“We understand that providing economic relief is an ongoing process. This was the case after the 2008 recession and it’s all the more needed now. Voices for National Service stands ready to work with Congress as the process continues so that our sector can help our communities and our nation respond to and recover from this crisis,” said Connolly.
Background on National Service
Every year, nearly 300,000 Americans serve in national service programs that provide critical services to fulfill unmet needs. National service members tutor and mentor students, help fight the opioid epidemic, provide job training and other services to returning veterans, preserve the nation’s parks and public lands, offer disaster relief and recovery assistance after natural disasters, and support independent living for seniors and Americans with disabilities.
Through AmeriCorps and Senior Corps, national service allows citizens of all ages and backgrounds to play a pivotal role in their communities by serving with thousands of nonprofit faith-based and community-based organizations, including Habitat for Humanity, YMCA, Boys and Girls Clubs of America, City Year, and Teach For America. Since 1994, more than 1.1 million AmeriCorps members have served, giving more than 1.6 billion hours of service and earning more than $3.6 billion in education awards or scholarships, $1 billion of which has been used to pay back student debt.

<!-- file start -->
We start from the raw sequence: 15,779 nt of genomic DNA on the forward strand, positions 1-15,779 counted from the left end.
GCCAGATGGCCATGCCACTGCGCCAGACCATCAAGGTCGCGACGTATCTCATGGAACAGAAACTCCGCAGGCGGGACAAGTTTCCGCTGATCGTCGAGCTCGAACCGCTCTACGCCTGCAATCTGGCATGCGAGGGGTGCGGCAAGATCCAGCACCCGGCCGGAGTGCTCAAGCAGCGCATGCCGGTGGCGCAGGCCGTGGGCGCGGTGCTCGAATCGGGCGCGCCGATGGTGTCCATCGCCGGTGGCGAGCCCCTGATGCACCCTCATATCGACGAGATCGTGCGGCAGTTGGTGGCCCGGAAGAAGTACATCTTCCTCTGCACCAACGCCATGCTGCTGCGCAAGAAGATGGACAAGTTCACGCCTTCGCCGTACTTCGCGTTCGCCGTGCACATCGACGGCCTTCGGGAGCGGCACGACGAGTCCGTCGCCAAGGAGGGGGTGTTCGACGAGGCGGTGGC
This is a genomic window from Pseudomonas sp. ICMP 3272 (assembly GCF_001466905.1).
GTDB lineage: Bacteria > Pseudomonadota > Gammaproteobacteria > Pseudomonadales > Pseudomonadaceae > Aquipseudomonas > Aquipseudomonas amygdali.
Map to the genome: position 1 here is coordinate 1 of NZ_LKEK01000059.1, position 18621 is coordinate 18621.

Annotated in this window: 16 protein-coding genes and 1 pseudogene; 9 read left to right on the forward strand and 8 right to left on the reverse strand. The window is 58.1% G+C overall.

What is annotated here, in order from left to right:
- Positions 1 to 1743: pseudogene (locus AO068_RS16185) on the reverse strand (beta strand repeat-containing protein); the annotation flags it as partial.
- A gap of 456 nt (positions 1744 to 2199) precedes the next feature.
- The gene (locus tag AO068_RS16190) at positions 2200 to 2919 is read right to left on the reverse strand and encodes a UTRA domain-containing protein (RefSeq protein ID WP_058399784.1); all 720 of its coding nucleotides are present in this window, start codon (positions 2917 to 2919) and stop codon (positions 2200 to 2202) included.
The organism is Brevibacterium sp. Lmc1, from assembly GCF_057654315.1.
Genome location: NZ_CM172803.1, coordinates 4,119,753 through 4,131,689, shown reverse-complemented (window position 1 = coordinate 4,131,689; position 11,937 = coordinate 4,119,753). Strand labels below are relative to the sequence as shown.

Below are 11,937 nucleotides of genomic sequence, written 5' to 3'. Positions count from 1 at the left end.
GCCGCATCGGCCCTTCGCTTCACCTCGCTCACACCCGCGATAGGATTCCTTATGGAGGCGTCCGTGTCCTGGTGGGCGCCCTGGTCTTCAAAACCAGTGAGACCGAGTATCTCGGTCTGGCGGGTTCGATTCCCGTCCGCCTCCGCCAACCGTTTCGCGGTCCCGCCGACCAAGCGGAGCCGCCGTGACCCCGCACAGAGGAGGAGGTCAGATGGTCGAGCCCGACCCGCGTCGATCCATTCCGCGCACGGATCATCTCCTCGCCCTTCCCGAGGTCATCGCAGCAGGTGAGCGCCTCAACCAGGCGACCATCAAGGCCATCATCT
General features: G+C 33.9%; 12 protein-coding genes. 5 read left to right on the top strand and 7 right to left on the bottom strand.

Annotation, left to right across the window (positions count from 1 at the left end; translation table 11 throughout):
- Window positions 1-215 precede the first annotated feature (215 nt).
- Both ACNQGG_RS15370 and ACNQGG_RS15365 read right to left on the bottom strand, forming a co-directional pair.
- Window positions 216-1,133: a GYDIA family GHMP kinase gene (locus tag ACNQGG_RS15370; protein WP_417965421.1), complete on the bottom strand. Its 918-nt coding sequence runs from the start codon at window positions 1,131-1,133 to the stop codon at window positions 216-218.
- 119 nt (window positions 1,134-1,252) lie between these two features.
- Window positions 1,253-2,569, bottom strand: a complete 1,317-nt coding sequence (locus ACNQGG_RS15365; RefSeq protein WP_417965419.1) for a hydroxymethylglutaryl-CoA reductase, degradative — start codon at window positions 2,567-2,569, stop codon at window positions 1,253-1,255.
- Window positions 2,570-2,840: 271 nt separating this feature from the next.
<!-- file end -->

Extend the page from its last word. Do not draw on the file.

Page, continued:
The Corporation for National and Community Service (CNCS), which runs AmeriCorps and Senior Corps, is a public-private partnership that invests limited federal dollars to leverage substantial private investment to improve lives and communities through service. Every year, CNCS programs generate more than $1 billion in leveraged resources from businesses, foundations, and other sources, an amount exceeding the federal appropriation.
Forthcoming research has found that investing in AmeriCorps and Senior Corps is universally supported by voters and makes good economic sense. TargetPoint Consulting found that 4 in 5 voters across party lines support maintaining or increasing the federal investment in national service. ICF conducted a cost-benefit analysis and return on investment study and found that every $1 in federal taxes invested in AmeriCorps and Senior Corps returns $17.30 to society, program members, and the federal government.
Voices for National Service is a diverse coalition of national service programs, state service commissions and individual champions, who work to ensure Americans of all ages and backgrounds have the opportunity to serve and volunteer in their community. Founded in 2003, Voices for National Service has built strong bipartisan support among our nation’s leaders and helped to elevate national service as a powerful strategy for tackling unmet needs, preparing young people for work, uniting our country and developing civic character.